The staff at Morgan County High School follows a simple rule for working with students: make exceptions. Principal Mark Wilson, in fact, wants all students to be treated as exceptions, because as he sees it, each student brings a unique set of strengths and needs.

No doubt, this attitude is a large part of the reason Wilson was selected as the 2009 MetLife/NASSP National High School Principal of the Year.

At Morgan County, students are encouraged to ask for what they need, dream about what they want to do and be, and allow the school to do something for them. Every student has an advisor, and a weekly advisory period is embedded within the schedule. Students gain confidence through positive recognition and praise.

This personalization is combined with collaboration to create a cornerstone of success. This ensures that teachers have time to work together to develop broad plans to meet the needs of the students as a whole, as well as the needs of specific students as individuals.

Listen to an interview with Mark Wilson

Wilson, who received the award at a surprise schoolwide assembly August 28, has lead the 1,000-student school in Madison, GA, since 2003. Over the years, he has overseen the elimination of lower-level classes and the addition of an International Baccalaureate program, dual enrollment courses, a Freshman Academy, a flexible hybrid schedule, and a continuous grading policy that eliminated the traditional interval-averaging method.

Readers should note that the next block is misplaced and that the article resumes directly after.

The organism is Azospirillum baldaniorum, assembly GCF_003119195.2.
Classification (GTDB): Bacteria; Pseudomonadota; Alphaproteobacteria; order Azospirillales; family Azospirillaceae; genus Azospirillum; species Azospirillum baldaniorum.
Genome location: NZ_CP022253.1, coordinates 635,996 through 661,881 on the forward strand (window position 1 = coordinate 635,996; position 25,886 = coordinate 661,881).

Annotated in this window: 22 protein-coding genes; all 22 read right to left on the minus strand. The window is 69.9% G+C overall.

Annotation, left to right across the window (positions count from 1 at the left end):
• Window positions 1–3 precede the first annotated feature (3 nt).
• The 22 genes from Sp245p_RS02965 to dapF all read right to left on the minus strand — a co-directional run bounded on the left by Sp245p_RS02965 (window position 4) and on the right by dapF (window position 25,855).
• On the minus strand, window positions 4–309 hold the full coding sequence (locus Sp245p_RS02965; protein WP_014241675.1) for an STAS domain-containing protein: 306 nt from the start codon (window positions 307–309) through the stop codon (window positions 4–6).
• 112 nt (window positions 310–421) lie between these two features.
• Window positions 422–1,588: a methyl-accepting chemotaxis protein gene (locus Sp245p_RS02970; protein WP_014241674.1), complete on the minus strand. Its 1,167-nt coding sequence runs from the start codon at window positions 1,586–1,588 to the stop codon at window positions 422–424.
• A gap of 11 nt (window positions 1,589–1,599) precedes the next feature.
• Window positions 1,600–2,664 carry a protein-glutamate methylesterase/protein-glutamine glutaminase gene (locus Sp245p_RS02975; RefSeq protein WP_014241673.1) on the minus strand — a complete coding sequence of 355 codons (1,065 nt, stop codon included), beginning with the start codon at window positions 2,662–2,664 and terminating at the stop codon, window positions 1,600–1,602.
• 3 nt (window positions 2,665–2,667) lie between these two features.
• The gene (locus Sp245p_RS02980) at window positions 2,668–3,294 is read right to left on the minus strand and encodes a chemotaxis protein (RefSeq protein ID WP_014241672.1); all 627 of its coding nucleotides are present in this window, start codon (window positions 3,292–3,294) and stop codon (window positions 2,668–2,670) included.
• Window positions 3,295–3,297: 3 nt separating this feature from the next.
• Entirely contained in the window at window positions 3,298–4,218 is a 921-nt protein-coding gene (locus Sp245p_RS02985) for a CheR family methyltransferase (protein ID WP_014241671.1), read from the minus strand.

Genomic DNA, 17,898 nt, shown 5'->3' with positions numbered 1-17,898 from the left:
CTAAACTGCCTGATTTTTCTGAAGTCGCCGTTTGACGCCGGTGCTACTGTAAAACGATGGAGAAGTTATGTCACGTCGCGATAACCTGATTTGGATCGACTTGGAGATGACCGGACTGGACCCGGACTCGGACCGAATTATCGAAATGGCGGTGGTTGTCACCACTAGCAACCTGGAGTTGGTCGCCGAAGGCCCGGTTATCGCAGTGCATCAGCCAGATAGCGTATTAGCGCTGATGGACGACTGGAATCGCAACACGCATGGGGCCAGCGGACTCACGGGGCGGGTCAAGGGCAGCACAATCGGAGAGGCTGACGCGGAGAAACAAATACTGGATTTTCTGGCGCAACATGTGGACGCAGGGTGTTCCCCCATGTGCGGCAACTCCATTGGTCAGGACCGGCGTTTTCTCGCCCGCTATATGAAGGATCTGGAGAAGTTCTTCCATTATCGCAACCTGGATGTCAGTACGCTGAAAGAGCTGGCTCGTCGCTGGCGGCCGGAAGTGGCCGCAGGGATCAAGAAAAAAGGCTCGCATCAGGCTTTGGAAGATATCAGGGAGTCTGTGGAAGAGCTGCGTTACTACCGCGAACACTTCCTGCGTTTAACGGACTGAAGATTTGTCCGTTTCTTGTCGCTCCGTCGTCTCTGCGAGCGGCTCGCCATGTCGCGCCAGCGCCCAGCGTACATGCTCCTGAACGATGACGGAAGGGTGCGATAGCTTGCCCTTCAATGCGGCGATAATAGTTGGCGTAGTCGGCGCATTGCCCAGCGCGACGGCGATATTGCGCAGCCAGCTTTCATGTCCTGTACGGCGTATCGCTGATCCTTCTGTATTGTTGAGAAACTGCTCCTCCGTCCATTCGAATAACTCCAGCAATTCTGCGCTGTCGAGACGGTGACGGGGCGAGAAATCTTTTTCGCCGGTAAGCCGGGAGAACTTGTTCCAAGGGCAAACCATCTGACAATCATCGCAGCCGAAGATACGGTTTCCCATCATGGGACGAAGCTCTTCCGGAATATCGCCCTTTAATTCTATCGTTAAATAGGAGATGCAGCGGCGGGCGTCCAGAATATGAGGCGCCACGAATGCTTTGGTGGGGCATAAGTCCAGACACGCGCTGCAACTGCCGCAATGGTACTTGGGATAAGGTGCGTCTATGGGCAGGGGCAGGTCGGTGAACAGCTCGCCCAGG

Today, graduation rates at Morgan County have improved, as have test scores, the percentage of students taking higher-level math, and the number of students who take AP or IB classes.

The search for the 2009 National Principal of the Year began in early 2008 as each state principal's association selected its State Principal of the Year. From this pool of state award winners, a panel of judges selected three middle level and three high school finalists. The national high school winner and middle level winner, who will be named in September, will be recognized in Washington, D.C. during the Principals' Institute for State and National Principals of the Year, October 24–26, 2008.

The six finalists each receive a $1,500 grant. The two national award winners receive an additional $3,500 grant. The grants are used to promote the advancement of learning opportunities for students or other related investments, such as capital improvements, technology-related equipment, or specific educational programs.

For more information about the MetLife/NASSP State and National Principal of the Year programs and winners, visit